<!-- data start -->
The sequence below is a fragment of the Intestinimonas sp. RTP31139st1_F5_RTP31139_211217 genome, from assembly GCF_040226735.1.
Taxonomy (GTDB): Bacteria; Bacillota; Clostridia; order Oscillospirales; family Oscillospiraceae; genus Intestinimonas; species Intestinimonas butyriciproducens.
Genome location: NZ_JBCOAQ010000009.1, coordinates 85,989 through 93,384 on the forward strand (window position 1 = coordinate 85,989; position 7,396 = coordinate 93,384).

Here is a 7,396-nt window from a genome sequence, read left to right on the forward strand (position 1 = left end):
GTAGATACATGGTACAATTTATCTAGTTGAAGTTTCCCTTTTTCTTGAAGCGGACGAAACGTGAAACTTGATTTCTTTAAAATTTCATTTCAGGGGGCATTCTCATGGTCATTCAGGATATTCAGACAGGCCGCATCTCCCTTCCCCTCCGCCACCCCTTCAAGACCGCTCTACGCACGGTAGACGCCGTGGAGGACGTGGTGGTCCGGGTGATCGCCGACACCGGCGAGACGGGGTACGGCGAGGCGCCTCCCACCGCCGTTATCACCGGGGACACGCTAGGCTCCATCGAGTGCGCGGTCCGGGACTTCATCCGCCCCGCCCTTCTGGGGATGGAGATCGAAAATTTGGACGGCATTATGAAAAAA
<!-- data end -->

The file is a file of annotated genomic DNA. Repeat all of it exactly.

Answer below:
The sequence below is a fragment of the Intestinimonas sp. RTP31139st1_F5_RTP31139_211217 genome, from assembly GCF_040226735.1.
Taxonomy (GTDB): Bacteria; Bacillota; Clostridia; order Oscillospirales; family Oscillospiraceae; genus Intestinimonas; species Intestinimonas butyriciproducens.
Genome location: NZ_JBCOAQ010000009.1, coordinates 85,989 through 93,384 on the forward strand (window position 1 = coordinate 85,989; position 7,396 = coordinate 93,384).

Here is a 7,396-nt window from a genome sequence, read left to right on the forward strand (position 1 = left end):
GTAGATACATGGTACAATTTATCTAGTTGAAGTTTCCCTTTTTCTTGAAGCGGACGAAACGTGAAACTTGATTTCTTTAAAATTTCATTTCAGGGGGCATTCTCATGGTCATTCAGGATATTCAGACAGGCCGCATCTCCCTTCCCCTCCGCCACCCCTTCAAGACCGCTCTACGCACGGTAGACGCCGTGGAGGACGTGGTGGTCCGGGTGATCGCCGACACCGGCGAGACGGGGTACGGCGAGGCGCCTCCCACCGCCGTTATCACCGGGGACACGCTAGGCTCCATCGAGTGCGCGGTCCGGGACTTCATCCGCCCCGCCCTTCTGGGGATGGAGATCGAAAATTTGGACGGCATTATGAAAAAA